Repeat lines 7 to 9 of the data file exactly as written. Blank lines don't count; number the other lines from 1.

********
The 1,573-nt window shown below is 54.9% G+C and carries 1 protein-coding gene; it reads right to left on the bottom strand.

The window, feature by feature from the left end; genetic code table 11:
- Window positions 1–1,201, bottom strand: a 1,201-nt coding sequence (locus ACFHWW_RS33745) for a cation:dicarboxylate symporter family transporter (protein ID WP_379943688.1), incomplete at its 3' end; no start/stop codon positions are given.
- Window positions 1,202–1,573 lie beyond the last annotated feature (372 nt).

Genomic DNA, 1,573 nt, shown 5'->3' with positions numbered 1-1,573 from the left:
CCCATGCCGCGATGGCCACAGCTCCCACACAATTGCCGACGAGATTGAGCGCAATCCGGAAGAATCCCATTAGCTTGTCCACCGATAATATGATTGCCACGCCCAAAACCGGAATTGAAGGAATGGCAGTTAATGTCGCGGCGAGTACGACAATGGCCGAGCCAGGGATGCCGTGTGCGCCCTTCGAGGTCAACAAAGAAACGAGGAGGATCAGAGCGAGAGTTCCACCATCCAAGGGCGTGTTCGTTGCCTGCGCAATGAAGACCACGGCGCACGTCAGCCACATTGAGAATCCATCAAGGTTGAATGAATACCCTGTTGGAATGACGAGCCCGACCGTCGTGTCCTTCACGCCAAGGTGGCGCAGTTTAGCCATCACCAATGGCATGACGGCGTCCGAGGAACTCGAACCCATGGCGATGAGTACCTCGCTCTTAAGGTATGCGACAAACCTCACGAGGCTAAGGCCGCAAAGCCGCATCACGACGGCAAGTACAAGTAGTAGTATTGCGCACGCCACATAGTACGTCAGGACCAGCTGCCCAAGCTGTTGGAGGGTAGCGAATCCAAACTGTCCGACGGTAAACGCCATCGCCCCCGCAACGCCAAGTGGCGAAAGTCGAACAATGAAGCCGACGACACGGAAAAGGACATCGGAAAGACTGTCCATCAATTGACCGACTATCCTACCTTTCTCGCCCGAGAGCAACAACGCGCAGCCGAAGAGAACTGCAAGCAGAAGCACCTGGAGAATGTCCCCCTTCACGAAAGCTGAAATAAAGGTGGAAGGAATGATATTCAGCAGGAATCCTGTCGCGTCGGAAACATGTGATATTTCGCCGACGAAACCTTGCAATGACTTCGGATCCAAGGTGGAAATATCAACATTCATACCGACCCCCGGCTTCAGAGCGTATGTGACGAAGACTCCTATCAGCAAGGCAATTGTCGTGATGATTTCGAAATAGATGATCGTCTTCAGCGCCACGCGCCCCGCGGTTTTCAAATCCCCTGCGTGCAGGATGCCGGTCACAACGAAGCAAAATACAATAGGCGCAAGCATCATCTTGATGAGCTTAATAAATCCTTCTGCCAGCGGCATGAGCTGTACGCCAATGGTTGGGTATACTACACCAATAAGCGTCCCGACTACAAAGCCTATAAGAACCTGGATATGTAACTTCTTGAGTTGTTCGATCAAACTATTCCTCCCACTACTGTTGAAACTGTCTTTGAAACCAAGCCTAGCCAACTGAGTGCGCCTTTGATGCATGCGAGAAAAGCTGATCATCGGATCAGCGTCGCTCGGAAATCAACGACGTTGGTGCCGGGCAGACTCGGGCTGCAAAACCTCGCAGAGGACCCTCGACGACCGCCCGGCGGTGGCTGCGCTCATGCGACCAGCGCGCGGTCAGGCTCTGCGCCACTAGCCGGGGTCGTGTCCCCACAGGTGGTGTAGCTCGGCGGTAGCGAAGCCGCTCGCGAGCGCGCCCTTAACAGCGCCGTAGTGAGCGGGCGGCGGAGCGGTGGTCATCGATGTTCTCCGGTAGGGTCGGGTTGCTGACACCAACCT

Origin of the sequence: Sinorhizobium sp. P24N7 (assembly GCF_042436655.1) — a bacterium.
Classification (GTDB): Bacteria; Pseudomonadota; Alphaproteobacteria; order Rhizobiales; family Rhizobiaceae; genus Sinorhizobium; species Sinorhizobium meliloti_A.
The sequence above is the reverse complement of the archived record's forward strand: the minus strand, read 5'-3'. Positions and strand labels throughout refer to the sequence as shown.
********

Origin of the sequence: Sinorhizobium sp. P24N7 (assembly GCF_042436655.1) — a bacterium.
Classification (GTDB): Bacteria; Pseudomonadota; Alphaproteobacteria; order Rhizobiales; family Rhizobiaceae; genus Sinorhizobium; species Sinorhizobium meliloti_A.
The sequence above is the reverse complement of the archived record's forward strand: the minus strand, read 5'-3'. Positions and strand labels throughout refer to the sequence as shown.